DuPage judge slows O'Hare plan; Orders delay for health testing before existing old buildings get demolition OK

Chicago can't demolish nearly 400 homes and businesses in Bensenville to expand O'Hare International Airport until it shows the work won't threaten the health of nearby residents, a DuPage County judge ruled Wednesday.

The decision by Judge Kenneth Popejoy to block the planned demolitions -- at least temporarily -- threw a significant new roadblock in front of Chicago's O'Hare improvement project.

Agreeing to issue the preliminary injunction sought by Bensenville officials, Popejoy said he wants Chicago to run comprehensive health tests first to ensure toxic materials -- such as asbestos -- that may be in the condemned buildings and surrounding soils won't be released during the demolition work.

Once the health study is completed, Chicago officials must return to court to explain how the demolition work will be done so it won't threaten the health and safety of other Bensenville residents, Popejoy said.

It's not clear how long that study might take, but Bensenville attorney Joseph Karaganis said he was "very pleased" that Popejoy stopped the demolition work until tests are conducted.

"This is basic public health protection," Karaganis said of the ruling. "You don't start the bulldozers until you do some basic health tests."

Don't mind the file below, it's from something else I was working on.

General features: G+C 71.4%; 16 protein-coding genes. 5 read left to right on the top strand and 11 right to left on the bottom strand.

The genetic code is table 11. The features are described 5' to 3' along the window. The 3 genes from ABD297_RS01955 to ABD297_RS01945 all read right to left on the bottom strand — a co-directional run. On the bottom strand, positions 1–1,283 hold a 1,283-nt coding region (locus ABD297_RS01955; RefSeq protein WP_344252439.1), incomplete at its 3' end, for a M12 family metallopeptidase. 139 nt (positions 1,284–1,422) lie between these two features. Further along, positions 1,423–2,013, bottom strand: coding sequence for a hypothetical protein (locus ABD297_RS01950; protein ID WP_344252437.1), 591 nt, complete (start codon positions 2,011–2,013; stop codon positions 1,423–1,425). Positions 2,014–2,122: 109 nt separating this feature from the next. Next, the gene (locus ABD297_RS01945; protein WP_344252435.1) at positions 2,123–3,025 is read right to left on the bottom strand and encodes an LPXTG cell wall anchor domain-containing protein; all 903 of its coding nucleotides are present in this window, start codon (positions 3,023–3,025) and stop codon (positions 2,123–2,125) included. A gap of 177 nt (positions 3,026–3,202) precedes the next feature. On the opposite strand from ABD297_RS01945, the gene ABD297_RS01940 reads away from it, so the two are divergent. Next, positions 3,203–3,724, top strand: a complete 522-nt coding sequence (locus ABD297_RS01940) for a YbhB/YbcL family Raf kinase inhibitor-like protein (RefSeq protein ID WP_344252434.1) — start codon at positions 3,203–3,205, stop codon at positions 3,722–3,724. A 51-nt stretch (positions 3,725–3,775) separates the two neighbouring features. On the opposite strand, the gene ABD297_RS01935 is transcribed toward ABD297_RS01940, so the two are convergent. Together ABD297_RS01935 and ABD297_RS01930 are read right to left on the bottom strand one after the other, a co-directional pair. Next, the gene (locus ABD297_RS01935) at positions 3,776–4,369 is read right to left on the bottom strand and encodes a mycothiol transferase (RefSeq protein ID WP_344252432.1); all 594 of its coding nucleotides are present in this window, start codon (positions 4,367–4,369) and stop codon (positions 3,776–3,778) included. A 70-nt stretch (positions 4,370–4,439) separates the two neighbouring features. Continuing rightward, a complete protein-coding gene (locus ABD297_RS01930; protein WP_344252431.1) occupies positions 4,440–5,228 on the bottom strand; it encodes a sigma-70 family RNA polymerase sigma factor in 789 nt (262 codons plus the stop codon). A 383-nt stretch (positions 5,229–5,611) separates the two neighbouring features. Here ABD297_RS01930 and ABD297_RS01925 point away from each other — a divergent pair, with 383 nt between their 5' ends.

Chicago already had pledged not to demolish any structures until "we know what is there," said attorney Richard Friedman, who represents the city.

"The city has made a commitment that it won't make these demolitions in a way that is harmful to the community," Friedman said in court.

Chicago has bought 500 properties in Bensenville, of which 391 are vacant. Friedman said the vacant homes and buildings near the airport already pose a safety threat because they are empty, and the expansion project can't proceed until the buildings are gone.

Bensenville officials, who have long opposed the expansion project, said the ruling is the latest blow to a project that is already behind schedule and at least $400 million over budget.

"This project is falling apart on several fronts," Karaganis said.

But O'Hare expansion chief Rosemarie Andolino put a positive spin on the ruling, calling it a "huge victory," because Popejoy agreed with the city's claim that the homes acquired in Bensenville are airport property by law and therefore not subject to local regulations.

"It solidifies our position all along," Andolino said.

Andolino couldn't estimate how the demolition delay would impact the construction timetable and budget for the runway project, but said "any time you're doing something else . . . that usually means it'll cost more money."

On Garden Avenue in Bensenville -- near the southwestern edge of O'Hare -- only one house of the 19 on the block is still occupied.

On Wednesday, resident Behlul Syla said he wasn't concerned about potential health risks posed by the demolition work, but he backs village efforts to fight the expansion project.

"I understand why they want to stop it," said Syla, 20.


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